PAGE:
Einstein's Studies at the Polytechnic Institute in Zurich (1896–1900)

After Einstein had received the university entrance diploma in Aarau , he joined the sixth department of the Polytechnic Institute, the school for subject teachers in the mathematical and scientific fields. His future wife, Mileva Maric (pdf, 1,2 MB), was the only woman registered. Einstein was disappointed that various newer physics theories were not dealt with at the "Poly", for example, James Clerk Maxwell’s theory of electromagnetic fields. He attended only few lectures, preferring to study at home. He was particularly absorbed by the article „Über die Grundgleichungen der Elektrodynamik für bewegte Körper“ by Heinrich Hertz, which dealt with Maxwell’s theory.

During preparations for the exams he sometimes relied on the lecture notes of his fellow students. The exemplary books of Marcel Grossmann (external link), that Einstein used, have been preserved. In the third academic year Einstein had difficulties with Jean Pernet’s "Physics practical course for beginners". Whether the professor or the experiments displeased him, is not clear; he played truant so often, that he was reprimanded (pdf, 1,2 MB) by management and obtained the lowest possible mark (1).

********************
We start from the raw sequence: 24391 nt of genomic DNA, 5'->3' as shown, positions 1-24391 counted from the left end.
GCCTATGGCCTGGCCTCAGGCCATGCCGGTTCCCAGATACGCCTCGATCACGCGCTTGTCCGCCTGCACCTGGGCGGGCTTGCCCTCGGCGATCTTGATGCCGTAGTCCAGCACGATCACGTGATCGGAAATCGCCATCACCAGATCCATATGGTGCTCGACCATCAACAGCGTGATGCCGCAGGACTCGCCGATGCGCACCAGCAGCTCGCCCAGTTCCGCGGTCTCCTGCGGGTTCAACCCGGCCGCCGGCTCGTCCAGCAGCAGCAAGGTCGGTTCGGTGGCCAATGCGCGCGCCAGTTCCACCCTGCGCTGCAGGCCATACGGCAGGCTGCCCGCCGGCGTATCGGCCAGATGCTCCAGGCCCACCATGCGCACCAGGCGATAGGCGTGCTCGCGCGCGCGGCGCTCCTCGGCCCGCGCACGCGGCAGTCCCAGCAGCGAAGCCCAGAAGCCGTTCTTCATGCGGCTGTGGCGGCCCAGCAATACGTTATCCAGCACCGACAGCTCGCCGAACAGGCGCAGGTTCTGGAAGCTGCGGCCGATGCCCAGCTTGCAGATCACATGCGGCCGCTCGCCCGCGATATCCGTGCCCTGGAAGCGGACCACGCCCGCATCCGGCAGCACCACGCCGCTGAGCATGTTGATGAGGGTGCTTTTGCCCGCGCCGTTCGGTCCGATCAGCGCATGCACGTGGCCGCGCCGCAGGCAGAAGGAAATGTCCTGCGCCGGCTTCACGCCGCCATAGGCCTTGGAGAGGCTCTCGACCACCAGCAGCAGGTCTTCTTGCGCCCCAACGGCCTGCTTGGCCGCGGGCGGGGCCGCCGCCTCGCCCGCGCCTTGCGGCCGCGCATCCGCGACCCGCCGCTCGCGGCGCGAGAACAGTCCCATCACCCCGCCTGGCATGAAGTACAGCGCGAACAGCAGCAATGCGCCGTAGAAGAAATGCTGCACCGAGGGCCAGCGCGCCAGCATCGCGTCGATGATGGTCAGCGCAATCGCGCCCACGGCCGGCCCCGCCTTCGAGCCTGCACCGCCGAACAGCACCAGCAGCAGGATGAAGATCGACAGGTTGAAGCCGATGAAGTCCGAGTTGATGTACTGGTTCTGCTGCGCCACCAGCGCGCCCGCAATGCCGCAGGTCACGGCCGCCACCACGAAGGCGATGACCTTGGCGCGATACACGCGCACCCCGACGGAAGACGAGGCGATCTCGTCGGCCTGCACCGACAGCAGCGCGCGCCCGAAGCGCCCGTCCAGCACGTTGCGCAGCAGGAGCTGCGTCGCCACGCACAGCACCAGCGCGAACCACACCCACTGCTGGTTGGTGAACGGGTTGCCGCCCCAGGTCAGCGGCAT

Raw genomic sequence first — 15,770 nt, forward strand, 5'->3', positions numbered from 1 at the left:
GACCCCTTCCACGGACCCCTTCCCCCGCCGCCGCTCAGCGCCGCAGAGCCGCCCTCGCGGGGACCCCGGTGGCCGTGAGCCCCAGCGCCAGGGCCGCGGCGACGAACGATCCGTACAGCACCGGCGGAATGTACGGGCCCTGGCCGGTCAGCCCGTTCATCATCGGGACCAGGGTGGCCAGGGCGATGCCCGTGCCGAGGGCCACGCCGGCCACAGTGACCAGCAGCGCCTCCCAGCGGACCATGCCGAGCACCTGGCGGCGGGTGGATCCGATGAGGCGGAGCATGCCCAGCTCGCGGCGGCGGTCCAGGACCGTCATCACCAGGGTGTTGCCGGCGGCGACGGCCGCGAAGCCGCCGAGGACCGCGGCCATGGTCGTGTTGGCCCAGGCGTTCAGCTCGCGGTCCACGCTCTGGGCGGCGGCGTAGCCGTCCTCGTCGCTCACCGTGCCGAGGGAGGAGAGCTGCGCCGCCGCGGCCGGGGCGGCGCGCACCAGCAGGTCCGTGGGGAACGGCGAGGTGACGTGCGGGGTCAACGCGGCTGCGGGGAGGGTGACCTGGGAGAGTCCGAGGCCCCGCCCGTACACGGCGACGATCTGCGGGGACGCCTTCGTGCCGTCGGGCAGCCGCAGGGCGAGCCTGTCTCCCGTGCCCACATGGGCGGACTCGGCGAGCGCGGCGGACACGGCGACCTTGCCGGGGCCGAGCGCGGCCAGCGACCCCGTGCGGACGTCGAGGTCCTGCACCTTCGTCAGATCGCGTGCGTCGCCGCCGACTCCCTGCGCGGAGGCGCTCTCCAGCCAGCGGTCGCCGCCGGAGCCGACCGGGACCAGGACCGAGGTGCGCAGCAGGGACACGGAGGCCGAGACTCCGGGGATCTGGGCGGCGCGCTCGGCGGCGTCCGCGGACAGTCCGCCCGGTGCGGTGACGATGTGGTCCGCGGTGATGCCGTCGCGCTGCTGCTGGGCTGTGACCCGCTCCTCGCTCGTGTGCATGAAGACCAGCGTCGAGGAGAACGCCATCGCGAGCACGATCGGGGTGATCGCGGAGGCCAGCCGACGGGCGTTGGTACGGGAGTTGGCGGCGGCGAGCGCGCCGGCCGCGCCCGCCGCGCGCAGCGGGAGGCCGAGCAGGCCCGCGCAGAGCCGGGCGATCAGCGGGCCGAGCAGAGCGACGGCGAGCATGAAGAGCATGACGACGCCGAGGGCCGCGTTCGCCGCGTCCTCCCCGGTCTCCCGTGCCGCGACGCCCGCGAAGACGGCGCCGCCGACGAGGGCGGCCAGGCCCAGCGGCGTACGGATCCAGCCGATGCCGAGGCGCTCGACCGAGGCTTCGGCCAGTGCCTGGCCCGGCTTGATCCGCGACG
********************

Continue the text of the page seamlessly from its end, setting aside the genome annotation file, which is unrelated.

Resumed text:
In July 1900 he completed his studies at the Polytechnic Institute with a diploma (pdf 421 kB). Apart from him, all four graduates obtained assistant posts at the Polytechnic Institute.

In his "Erinnerungen" (pdf, 1,2 MB), written on the occasion of the 100th birthday of the ETH (1955), Einstein describes his time as a student at the Polytechnic Institute.